REUNION IN HI-FI was done for CORAL RECORDS in the mid 1950s and is made up of all studio recordings…..meaning no applause.

    Your recording of “CCC” comes from a Warner Brother LP. The old gent on the Palomar web site remembered the LP correctly, but got the name wrong.

    Here’s the LP your “CCC” is from –
    W/WS 1428 – Live Concert-Music Made Famous by Glenn Miller – Tex Beneke, Ray Eberle & Modernaires [1961] I Sustain the Wings/Moonlight Serenade/In the Mood/Nightingale Sang In Berkeley Square/Chattanooga Choo Choo/Anvil Chorus/String of Pearls/Serenade in Blue/Wham/Moonlight Cocktail/American Patrol/Ray Eberle Reminisces

    Source – http://www.bsnpubs.com/warner/warner/warner1400.html

    Here’s the cover – http://tinyurl.com/beneke-modernaires-warner-brot

    Regards,
    John

    • I was a contributor and researcher for now-closed Palomar site, and vetted a lot of the material posted there. The Coral Records Reunion in Hi-Fi album *was* correctly identified, but the accompanying music tracks were incorrectly posted from the 1961 Warner Brothers album which resulted in a lot of confusion.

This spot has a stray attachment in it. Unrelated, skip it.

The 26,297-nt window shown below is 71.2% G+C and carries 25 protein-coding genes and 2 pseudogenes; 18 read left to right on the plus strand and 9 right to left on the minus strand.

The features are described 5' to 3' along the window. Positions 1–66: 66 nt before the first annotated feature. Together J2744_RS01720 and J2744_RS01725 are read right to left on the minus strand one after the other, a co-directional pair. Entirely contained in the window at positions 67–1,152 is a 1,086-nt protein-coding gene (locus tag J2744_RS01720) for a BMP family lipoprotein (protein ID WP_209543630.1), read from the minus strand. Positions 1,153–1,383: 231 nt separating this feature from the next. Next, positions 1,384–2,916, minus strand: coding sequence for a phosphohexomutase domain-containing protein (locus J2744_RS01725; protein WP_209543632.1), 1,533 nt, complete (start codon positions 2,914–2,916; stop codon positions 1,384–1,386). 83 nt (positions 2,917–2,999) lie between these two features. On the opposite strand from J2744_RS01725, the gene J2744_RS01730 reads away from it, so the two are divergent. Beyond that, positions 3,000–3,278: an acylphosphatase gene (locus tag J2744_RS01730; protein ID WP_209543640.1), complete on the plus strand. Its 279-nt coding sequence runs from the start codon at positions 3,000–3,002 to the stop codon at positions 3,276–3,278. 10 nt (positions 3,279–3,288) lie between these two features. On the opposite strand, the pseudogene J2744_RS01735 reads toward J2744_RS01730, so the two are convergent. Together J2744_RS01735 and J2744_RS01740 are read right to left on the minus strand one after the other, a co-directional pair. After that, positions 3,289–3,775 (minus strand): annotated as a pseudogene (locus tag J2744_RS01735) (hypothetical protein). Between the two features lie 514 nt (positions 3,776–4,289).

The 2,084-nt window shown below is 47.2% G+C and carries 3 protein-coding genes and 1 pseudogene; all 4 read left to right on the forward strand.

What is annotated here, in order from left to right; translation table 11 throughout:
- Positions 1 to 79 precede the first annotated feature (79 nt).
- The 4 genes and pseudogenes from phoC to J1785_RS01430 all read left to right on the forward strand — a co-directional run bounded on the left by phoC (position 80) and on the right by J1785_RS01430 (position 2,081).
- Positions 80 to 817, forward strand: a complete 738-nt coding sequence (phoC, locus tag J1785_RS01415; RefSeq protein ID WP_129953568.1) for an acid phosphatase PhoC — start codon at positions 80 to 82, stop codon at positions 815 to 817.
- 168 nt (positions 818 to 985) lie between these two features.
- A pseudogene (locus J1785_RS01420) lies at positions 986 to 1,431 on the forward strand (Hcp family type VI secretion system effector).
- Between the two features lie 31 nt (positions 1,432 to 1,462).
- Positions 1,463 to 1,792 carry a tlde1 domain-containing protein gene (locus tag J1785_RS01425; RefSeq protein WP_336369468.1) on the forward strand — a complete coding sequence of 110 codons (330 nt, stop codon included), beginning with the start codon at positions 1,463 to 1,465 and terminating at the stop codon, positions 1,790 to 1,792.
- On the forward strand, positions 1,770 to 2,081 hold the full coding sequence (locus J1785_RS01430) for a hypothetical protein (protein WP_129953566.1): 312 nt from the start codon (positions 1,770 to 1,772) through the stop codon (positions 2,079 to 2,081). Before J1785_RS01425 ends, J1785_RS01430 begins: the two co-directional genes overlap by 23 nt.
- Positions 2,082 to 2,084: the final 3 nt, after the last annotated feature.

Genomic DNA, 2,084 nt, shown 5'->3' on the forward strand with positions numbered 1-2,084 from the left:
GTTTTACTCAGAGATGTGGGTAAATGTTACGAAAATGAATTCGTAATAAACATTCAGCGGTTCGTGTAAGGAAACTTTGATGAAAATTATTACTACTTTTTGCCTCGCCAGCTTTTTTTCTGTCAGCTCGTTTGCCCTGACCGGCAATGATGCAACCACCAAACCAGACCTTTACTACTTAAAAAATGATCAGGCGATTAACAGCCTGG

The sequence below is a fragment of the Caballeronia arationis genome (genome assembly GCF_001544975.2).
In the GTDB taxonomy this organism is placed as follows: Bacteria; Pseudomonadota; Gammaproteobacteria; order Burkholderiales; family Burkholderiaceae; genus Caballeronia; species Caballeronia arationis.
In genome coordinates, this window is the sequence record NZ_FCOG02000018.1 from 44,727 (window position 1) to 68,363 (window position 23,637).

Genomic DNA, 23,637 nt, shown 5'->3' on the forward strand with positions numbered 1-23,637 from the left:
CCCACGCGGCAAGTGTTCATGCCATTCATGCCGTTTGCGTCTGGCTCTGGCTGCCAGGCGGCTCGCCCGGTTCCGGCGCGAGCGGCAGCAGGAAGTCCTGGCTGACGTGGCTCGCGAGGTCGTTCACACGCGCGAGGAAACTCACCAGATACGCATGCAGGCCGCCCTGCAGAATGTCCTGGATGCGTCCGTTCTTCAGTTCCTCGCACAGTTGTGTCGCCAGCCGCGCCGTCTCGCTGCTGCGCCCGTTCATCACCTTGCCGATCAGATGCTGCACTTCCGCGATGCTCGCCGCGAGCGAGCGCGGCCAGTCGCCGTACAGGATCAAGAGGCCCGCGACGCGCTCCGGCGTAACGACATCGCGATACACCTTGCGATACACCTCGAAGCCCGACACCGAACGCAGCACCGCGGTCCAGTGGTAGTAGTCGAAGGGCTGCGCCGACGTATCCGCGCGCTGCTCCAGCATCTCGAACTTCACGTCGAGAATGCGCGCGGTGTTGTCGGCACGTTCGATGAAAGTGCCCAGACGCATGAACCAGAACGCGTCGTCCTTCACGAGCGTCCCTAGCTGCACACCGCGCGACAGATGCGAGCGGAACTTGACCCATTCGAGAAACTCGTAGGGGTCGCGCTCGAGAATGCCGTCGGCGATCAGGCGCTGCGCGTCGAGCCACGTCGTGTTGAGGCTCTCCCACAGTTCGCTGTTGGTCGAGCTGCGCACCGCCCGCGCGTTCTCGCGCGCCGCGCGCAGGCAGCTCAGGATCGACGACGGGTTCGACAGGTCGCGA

2. Wow, thanks John. That helps a lot. I saw the cover of the record of Reunion in HiFi and it didn’t look like a live record at all but its hard to tell. I’ll make a correction in the post. How’d you know I got the info from the Palomar website? Funny. I’ve been also trying to find some original 78’s of Glenn Miller material but its hard to come by as many shops don’t carry them because they don’t sell really well.

    Anyway John,

    Thanks for the correction.

    -Jacob

  3. Hi Jacob-

    I think I Googled REUNION IN Hi-FI and the Palomar site was the first thing to come up, so I saw the mistake the blogger had made and figured you had seen it, too. That’s a downside to the internet – people copy mistakes w/o knowing it. The original blogger got most everything else right, but he confused the album titles.